DEA SURIA, TEMPLUM
a temple of the 'Syrian goddess' (Atargatis, the
paredros of Hadad) situated on the right bank of the Tiber. Suet. Nero
56 calls Nero ' religionum usque quaque contemptor praeter unius Deae
' ; but this is not sufficient to prove the existence of the temple at
that time; and we must pass on to the mention of it, under the corrupt
form templum lasurae
in the time of Alexander Severus (Chron. 147).
The provenance of the inscriptions relating to the cult-CIL vi. 115
(=30696; Cap. 92), 116, 117, 32462-is uncertain.
The goddess is also represented on a base which bears a dedication
to Jupiter Heliopolitanus (CIL vi. 423
; Amelung, Kat. Vat. i. p. 280,
n. 152), found in the temple of the latter divinity (q.v.), which was superimposed on the lucus Furrinae, where a dedication in his honour under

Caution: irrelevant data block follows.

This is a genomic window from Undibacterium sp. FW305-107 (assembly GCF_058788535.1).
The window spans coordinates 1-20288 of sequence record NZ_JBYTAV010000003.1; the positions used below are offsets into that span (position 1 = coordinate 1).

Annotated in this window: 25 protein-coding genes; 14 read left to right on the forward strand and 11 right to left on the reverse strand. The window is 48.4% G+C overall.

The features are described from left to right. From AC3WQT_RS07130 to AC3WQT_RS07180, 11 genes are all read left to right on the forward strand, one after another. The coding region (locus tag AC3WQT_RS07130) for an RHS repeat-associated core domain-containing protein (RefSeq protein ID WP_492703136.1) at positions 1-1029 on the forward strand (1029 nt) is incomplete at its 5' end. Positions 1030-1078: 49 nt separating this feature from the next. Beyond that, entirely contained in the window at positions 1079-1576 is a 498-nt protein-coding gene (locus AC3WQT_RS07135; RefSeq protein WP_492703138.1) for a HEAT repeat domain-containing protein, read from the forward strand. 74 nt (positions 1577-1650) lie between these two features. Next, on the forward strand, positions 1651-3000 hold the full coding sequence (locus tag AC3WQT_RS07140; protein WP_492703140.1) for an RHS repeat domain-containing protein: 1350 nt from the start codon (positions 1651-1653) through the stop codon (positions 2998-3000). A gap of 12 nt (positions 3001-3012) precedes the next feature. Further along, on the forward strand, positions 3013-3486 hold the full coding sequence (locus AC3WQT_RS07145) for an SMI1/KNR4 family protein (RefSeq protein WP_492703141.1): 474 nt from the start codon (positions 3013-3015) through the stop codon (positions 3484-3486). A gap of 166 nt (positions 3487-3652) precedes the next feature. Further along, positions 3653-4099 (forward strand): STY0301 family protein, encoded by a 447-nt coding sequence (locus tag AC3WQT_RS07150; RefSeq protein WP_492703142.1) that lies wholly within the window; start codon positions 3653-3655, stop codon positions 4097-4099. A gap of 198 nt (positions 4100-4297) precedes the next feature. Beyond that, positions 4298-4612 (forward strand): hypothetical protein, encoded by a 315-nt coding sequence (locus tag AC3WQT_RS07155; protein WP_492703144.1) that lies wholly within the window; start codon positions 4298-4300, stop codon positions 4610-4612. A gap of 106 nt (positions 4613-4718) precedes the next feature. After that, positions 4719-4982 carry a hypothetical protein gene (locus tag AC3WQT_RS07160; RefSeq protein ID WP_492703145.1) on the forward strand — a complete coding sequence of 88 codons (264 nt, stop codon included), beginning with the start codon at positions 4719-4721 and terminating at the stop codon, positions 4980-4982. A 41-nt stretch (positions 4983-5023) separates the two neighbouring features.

the Syrian name Hadad was also found (Mitt. 1907, 230
; for the identification, see Cumont, Religions orientales dans le paganisme romain 165;
RE vii. 2163
; viii. 57
); so that she was actually worshipped there.
But we know that Syrian deities were also worshipped on the Via Portuensis, where the rest of the inscriptions may have been found (HJ 645-646).
See RE iv. 2236-2243
; Mitt. 1907, 248-249
; DE ii. 1466-1473
359-36 ; Rosch. iv. 1641-1642
; PT 123.